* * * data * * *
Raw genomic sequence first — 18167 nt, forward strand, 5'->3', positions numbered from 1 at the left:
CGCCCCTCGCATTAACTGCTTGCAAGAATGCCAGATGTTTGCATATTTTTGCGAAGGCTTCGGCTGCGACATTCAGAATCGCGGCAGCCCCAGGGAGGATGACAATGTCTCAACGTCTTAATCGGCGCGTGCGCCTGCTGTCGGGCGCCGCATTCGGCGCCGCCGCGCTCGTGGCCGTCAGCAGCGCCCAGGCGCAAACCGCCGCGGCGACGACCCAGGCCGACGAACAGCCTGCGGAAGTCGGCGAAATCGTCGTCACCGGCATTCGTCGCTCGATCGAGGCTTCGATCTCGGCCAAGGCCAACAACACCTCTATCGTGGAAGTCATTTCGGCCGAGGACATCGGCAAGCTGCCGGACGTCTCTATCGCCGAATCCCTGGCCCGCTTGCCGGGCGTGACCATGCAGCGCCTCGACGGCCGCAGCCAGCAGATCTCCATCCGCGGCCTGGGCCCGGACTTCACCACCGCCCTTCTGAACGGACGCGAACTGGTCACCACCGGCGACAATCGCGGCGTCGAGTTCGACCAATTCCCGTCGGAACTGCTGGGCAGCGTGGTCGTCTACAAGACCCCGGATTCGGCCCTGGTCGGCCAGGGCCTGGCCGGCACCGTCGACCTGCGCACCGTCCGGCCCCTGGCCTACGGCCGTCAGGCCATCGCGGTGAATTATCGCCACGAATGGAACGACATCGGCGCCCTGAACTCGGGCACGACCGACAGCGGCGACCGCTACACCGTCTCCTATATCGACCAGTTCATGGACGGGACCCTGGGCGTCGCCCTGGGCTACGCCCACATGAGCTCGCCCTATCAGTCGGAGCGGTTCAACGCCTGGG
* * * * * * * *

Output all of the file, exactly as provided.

Raw genomic sequence first — 18167 nt, forward strand, 5'->3', positions numbered from 1 at the left:
CGCCCCTCGCATTAACTGCTTGCAAGAATGCCAGATGTTTGCATATTTTTGCGAAGGCTTCGGCTGCGACATTCAGAATCGCGGCAGCCCCAGGGAGGATGACAATGTCTCAACGTCTTAATCGGCGCGTGCGCCTGCTGTCGGGCGCCGCATTCGGCGCCGCCGCGCTCGTGGCCGTCAGCAGCGCCCAGGCGCAAACCGCCGCGGCGACGACCCAGGCCGACGAACAGCCTGCGGAAGTCGGCGAAATCGTCGTCACCGGCATTCGTCGCTCGATCGAGGCTTCGATCTCGGCCAAGGCCAACAACACCTCTATCGTGGAAGTCATTTCGGCCGAGGACATCGGCAAGCTGCCGGACGTCTCTATCGCCGAATCCCTGGCCCGCTTGCCGGGCGTGACCATGCAGCGCCTCGACGGCCGCAGCCAGCAGATCTCCATCCGCGGCCTGGGCCCGGACTTCACCACCGCCCTTCTGAACGGACGCGAACTGGTCACCACCGGCGACAATCGCGGCGTCGAGTTCGACCAATTCCCGTCGGAACTGCTGGGCAGCGTGGTCGTCTACAAGACCCCGGATTCGGCCCTGGTCGGCCAGGGCCTGGCCGGCACCGTCGACCTGCGCACCGTCCGGCCCCTGGCCTACGGCCGTCAGGCCATCGCGGTGAATTATCGCCACGAATGGAACGACATCGGCGCCCTGAACTCGGGCACGACCGACAGCGGCGACCGCTACACCGTCTCCTATATCGACCAGTTCATGGACGGGACCCTGGGCGTCGCCCTGGGCTACGCCCACATGAGCTCGCCCTATCAGTCGGAGCGGTTCAACGCCTGGG